|NEWARK – New Jersey Acting Attorney General John J. Hoffman and Consumer Affairs Director Eric T. Kanefsky today announced the owners of three pharmacies agreed to the surrender of their ability to possess or sell Controlled Dangerous Substances (CDS), due to the pharmacies’ alleged failure to comply with State requirements regarding the dispensing of those drugs.
The three pharmacies are Olde Medford Pharmacy and Medford Family Pharmacy, both owned by Michael Ludwiskowski, and Reiter’s Family Pharmacy, located in Ocean Township and owned by Mark Forgang. In separate actions last week, the owners of both pharmacies voluntarily surrendered the State-issued CDS registrations that authorized their pharmacies to handle and dispense controlled medications.
The surrenders resulted from alleged failures to comply with New Jersey’s requirements pertaining to controlled substances, which were uncovered during inspections performed by the New Jersey Division of Consumer Affairs’ Enforcement Bureau.
All CDS medications have been removed from the three pharmacies. The three stores are now prohibited from possessing, ordering, manufacturing, or distributing any medication that is classified as a Controlled Dangerous Substance. Each store’s entrance now bears a notice to the public, indicating that the State has revoked the store’s ability to carry or sell controlled drugs.
“Prescription drug diversion fuels addiction, contributes to the demand for heroin, and ruins lives across America. We are using every investigative and enforcement tool available to win this fight,” Acting Attorney General Hoffman said. “A doctor’s or pharmacist’s ability to work with these drugs is not a right, but a privilege granted by the State. It is our duty to revoke that privilege when we find violations of New Jersey’s requirements for the responsible management of these drugs.”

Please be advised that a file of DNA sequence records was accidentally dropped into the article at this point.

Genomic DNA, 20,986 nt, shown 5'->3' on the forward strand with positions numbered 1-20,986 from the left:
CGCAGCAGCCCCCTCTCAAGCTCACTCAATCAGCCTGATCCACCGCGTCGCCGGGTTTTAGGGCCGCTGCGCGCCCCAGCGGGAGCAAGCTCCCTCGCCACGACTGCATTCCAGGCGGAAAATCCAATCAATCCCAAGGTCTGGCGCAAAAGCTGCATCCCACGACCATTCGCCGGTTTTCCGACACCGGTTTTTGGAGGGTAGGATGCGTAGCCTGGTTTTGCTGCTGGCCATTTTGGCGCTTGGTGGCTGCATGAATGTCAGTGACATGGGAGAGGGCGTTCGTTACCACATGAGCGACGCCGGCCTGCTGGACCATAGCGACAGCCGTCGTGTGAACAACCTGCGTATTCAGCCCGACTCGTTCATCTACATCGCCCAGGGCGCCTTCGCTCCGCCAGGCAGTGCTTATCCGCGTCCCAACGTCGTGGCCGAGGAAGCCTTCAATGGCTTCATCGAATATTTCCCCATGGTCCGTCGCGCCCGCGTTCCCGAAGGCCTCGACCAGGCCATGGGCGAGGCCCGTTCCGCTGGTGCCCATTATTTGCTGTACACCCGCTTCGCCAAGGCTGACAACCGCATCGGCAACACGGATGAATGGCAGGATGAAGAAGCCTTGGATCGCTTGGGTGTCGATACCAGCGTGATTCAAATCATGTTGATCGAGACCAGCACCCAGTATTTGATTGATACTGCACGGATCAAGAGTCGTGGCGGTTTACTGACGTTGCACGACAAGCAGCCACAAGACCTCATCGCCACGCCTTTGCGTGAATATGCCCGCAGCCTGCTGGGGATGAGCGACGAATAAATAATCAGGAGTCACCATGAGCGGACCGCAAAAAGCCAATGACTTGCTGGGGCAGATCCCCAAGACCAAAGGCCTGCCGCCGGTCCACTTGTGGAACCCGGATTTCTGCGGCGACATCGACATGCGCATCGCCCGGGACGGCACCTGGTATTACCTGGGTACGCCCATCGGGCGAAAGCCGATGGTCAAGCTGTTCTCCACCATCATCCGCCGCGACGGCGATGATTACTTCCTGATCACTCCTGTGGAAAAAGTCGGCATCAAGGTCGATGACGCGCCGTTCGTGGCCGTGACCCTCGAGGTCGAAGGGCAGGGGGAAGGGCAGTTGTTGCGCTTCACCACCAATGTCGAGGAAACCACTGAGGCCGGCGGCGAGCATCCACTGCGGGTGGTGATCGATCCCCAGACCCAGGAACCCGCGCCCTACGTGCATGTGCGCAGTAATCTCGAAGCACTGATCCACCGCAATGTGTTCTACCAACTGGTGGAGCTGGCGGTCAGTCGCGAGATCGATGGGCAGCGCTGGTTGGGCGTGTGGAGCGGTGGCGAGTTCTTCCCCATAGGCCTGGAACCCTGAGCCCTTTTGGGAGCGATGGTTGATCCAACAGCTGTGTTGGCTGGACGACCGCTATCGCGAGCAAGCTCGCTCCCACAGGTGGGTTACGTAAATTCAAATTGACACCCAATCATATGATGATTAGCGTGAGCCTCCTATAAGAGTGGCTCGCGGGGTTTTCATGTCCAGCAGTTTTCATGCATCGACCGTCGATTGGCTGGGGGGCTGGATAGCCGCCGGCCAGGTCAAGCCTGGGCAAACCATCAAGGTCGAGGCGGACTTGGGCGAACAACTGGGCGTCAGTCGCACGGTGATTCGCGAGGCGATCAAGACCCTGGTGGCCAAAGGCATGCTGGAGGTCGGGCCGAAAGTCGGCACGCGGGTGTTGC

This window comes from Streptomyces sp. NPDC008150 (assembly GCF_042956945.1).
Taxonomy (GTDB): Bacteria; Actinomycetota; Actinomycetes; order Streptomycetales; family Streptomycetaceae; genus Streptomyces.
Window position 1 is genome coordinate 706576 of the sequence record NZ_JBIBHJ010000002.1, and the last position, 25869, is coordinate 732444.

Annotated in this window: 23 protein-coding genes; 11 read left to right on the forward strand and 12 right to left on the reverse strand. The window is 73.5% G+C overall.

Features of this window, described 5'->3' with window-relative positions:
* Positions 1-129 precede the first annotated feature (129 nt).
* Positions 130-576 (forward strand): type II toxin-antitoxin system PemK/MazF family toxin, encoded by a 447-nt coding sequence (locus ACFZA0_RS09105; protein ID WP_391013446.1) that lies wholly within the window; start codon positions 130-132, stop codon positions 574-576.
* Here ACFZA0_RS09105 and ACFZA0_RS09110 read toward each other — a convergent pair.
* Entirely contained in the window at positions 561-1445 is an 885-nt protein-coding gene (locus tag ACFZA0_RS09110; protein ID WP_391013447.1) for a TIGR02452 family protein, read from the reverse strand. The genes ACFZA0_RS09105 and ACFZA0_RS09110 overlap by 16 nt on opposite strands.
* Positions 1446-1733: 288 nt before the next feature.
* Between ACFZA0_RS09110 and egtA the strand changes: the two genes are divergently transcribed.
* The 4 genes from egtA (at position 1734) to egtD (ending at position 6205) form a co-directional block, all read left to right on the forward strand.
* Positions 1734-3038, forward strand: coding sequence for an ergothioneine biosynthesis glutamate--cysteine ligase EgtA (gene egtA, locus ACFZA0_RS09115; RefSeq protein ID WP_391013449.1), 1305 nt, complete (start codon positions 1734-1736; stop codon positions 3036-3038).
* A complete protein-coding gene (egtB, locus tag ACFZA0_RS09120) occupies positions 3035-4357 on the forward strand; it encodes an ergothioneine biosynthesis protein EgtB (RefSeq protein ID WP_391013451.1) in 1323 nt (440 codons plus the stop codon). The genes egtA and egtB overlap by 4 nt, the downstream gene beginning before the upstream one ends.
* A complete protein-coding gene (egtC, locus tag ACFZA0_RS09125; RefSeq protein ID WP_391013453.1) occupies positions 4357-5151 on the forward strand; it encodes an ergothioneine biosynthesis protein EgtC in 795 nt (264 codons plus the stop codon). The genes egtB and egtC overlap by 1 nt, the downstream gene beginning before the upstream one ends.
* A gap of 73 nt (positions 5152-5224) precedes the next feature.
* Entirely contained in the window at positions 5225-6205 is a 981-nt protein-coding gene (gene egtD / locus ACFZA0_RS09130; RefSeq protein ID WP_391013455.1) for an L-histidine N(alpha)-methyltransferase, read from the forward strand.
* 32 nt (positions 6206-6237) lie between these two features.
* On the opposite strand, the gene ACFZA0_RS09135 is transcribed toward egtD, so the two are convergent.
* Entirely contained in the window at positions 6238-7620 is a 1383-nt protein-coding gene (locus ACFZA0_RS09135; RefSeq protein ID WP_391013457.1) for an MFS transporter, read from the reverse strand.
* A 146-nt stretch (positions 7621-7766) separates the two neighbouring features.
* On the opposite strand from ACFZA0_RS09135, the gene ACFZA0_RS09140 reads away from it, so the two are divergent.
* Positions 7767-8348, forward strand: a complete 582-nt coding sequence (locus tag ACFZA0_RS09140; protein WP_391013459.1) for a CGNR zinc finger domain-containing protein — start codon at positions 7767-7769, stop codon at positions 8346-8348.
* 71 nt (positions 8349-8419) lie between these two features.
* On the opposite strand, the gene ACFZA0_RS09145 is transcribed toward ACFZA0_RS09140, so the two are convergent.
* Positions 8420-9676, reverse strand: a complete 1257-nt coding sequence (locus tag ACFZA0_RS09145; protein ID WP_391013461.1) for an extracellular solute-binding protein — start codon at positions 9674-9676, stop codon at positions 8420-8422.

Pharmacies in New Jersey are licensed by the State Board of Pharmacy. However, no licensed pharmacy may possess or distribute medications classified as Controlled Dangerous Substances, without a CDS registration issued by the State Consumer Affairs Director.
The actions announced today are considered revocations of each pharmacy’s CDS registration. If the owners should seek in the future to obtain a new CDS registration, they would need to apply to the Consumer Affairs Director, provide proof that the pharmacy is able to comply with State CDS requirements, and submit to a thorough inspection similar to that required for a new pharmacy.
Attorney General Hoffman noted that the New Jersey Prescription Monitoring Program (NJPMP), administered by the Division of Consumer Affairs, played an important role in the investigations. The NJPMP tracks the prescription sale of all CDS medications dispensed in New Jersey. It provides important information for investigations into pill diversion cases, and assists prescribers and pharmacists as a vital tool for patient care.
The Division of Consumer Affairs’ Enforcement Bureau conducted the State’s investigations into the three pharmacies, in partnership with the U.S. Drug Enforcement Administration, Medford Township Police Department, Ocean Township Police Department, and Wall Township Police Department. Deputy Attorney General David Puteska, of the Division of Law, is representing the State in these matters.
For more information on the New Jersey Division of Consumer Affairs' initiative to halt the diversion and abuse of prescription drugs, view the Division's NJPMP website at www.NJConsumerAffairs.gov/pmp, and the Division's Project Medicine Drop website at www.NJConsumerAffairs.gov/meddrop.
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